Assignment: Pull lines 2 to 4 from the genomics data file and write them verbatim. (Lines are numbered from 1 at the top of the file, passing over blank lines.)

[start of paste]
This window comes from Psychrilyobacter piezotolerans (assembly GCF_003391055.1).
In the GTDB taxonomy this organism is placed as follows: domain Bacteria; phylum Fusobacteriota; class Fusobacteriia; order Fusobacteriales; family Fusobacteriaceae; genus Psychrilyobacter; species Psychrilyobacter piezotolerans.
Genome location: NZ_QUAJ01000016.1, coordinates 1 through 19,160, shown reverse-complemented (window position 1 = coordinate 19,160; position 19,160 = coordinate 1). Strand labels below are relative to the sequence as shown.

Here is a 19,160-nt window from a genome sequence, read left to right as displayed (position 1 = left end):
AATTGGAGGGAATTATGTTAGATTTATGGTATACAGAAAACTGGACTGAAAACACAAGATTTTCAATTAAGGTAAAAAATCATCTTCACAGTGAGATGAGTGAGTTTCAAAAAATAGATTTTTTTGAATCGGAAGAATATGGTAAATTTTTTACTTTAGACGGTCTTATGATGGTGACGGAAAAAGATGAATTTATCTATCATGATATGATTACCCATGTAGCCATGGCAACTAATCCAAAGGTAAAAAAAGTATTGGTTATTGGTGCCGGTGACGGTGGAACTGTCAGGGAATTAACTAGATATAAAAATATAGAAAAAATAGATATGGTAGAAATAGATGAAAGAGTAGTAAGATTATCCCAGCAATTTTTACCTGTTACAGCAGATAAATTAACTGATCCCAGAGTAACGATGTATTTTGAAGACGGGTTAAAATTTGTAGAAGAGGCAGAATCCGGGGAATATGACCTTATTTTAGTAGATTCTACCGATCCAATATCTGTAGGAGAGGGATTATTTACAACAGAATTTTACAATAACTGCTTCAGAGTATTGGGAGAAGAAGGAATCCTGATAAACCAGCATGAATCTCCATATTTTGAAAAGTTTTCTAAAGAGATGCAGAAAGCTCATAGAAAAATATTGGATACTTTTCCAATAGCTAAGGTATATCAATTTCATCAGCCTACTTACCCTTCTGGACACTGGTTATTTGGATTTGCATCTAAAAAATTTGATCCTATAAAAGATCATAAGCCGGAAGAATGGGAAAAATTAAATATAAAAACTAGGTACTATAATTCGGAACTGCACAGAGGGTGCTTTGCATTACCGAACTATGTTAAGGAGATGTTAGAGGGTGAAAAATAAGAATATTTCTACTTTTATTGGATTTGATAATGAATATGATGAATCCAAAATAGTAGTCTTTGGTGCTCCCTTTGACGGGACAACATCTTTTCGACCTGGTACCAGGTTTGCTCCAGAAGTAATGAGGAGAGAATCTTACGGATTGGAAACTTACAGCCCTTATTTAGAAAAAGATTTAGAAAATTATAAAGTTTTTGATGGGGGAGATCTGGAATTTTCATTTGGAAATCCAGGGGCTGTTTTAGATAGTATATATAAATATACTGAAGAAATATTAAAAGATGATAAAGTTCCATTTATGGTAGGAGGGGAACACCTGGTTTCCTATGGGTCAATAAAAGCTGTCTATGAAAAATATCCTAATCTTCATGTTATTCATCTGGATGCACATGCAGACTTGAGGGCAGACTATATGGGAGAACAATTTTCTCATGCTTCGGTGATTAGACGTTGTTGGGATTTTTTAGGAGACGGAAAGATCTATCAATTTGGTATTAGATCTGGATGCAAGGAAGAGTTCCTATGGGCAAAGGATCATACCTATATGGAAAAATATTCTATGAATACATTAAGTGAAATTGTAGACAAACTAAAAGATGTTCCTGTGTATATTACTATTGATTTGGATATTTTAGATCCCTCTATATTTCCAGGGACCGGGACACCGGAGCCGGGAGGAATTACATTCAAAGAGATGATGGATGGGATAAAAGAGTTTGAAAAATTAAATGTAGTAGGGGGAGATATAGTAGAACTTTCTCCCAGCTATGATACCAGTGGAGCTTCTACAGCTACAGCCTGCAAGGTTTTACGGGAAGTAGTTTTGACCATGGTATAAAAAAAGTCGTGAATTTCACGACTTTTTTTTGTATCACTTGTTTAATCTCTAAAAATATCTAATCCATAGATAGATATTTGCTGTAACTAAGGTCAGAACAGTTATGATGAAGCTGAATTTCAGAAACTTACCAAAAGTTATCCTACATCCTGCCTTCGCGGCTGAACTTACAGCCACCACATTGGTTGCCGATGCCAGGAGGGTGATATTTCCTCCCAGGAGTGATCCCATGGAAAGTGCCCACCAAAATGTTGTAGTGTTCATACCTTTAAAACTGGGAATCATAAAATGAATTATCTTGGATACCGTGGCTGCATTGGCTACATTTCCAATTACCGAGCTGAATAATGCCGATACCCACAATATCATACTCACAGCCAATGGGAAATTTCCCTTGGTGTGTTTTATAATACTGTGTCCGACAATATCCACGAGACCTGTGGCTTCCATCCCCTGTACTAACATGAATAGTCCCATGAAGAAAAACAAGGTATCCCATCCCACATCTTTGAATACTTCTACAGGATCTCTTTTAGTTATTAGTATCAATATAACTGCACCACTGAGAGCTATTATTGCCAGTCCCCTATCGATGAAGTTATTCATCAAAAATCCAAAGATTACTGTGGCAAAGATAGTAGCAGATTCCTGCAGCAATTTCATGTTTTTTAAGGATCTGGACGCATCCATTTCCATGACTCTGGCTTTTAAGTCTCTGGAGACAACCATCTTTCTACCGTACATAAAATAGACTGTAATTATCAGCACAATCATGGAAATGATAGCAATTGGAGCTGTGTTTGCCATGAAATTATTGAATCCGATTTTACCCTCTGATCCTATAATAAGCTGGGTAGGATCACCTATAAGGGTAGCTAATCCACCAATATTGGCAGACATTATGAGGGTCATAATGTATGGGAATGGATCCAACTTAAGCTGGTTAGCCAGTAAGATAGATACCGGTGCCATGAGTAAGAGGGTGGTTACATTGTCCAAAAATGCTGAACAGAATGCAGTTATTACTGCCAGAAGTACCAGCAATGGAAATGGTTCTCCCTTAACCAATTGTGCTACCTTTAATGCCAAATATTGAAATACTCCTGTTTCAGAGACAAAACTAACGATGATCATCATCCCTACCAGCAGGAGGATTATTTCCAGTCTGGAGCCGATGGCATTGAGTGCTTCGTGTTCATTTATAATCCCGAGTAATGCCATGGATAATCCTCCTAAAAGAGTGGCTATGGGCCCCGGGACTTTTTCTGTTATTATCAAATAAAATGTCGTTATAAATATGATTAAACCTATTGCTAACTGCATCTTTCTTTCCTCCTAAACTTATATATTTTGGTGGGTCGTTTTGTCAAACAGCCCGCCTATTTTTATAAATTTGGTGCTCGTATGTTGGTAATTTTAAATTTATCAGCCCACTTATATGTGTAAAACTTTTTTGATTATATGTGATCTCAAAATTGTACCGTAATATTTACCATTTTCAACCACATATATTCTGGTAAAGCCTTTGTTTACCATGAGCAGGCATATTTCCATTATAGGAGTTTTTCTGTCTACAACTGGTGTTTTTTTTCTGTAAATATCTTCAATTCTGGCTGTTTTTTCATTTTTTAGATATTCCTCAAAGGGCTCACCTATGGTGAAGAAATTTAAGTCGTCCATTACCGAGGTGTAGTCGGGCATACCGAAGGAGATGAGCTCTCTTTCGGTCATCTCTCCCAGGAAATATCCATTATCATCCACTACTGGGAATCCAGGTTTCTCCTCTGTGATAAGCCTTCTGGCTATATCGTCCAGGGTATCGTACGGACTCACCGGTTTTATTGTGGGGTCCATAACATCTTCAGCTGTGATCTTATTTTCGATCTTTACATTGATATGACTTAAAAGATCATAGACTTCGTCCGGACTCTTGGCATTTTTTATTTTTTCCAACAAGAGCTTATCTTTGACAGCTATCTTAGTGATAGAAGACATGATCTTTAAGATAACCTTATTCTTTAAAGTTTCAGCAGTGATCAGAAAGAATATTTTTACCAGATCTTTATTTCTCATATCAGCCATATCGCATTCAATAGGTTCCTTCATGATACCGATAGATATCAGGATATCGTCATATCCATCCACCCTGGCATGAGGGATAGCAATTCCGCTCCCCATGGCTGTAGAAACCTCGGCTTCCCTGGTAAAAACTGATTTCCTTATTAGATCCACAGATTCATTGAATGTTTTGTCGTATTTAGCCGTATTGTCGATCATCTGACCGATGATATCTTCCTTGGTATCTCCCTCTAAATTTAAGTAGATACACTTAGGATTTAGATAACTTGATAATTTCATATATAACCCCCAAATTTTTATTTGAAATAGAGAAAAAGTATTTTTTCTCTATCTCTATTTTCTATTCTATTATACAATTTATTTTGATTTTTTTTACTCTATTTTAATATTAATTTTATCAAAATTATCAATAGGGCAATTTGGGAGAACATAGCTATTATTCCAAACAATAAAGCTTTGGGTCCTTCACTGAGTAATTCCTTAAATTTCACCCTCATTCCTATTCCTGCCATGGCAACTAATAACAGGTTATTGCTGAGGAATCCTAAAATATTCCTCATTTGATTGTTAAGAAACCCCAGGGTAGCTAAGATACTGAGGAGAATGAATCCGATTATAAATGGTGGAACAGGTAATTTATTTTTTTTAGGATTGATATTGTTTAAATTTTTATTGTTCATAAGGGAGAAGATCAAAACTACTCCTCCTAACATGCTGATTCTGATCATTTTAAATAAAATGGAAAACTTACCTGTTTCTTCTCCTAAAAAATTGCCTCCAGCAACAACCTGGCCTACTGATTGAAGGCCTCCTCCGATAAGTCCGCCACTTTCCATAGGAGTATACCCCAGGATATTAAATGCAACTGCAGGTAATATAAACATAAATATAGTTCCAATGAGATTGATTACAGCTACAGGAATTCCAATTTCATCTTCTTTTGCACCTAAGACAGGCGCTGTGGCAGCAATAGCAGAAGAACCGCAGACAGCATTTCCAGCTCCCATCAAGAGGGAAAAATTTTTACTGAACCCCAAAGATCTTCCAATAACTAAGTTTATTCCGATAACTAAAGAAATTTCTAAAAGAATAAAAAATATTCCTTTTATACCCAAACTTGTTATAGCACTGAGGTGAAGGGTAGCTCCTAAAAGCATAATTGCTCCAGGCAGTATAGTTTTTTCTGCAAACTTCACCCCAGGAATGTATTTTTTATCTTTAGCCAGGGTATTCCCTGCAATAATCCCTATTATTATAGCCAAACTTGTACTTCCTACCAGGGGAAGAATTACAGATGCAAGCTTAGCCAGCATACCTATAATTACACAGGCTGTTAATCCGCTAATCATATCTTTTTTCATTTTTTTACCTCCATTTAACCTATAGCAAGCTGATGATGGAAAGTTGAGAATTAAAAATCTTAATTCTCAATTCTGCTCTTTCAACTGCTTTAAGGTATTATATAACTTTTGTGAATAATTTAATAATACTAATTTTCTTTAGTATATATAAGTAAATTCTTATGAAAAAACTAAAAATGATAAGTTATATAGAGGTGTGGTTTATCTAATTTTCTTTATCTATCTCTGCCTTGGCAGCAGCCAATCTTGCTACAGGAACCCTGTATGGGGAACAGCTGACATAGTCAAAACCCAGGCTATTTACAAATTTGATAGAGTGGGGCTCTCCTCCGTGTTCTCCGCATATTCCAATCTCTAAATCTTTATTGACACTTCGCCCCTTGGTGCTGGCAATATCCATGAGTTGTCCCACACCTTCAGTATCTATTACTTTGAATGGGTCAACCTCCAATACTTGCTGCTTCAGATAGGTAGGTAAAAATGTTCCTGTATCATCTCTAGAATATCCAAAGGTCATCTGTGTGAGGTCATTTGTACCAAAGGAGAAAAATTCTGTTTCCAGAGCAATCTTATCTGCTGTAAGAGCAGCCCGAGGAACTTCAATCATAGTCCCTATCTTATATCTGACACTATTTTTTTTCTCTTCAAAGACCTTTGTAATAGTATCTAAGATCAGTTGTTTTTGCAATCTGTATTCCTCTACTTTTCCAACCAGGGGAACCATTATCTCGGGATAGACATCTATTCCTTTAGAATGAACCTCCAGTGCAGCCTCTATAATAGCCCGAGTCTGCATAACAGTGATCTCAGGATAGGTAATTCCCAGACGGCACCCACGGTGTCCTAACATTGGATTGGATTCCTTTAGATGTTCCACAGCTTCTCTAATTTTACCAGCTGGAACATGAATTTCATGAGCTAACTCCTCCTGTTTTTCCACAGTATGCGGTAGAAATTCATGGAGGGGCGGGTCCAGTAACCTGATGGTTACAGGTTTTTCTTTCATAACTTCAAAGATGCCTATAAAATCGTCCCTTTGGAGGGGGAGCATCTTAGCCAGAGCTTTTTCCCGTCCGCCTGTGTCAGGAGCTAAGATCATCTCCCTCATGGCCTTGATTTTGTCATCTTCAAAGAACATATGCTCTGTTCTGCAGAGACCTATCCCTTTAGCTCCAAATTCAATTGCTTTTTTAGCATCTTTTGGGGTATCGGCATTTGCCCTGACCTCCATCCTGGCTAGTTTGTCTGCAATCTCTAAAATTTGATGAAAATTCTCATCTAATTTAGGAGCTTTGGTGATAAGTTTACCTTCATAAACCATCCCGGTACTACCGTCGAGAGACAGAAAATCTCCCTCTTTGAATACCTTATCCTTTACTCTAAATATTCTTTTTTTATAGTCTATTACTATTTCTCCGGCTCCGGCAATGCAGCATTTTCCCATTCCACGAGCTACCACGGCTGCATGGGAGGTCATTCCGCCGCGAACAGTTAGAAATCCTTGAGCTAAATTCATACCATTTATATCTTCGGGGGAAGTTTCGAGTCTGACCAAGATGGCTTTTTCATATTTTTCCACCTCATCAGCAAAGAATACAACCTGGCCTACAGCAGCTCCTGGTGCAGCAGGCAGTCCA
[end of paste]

In the GTDB taxonomy this organism is placed as follows: domain Bacteria; phylum Fusobacteriota; class Fusobacteriia; order Fusobacteriales; family Fusobacteriaceae; genus Psychrilyobacter; species Psychrilyobacter piezotolerans.
Genome location: NZ_QUAJ01000016.1, coordinates 1 through 19,160, shown reverse-complemented (window position 1 = coordinate 19,160; position 19,160 = coordinate 1). Strand labels below are relative to the sequence as shown.

Here is a 19,160-nt window from a genome sequence, read left to right as displayed (position 1 = left end):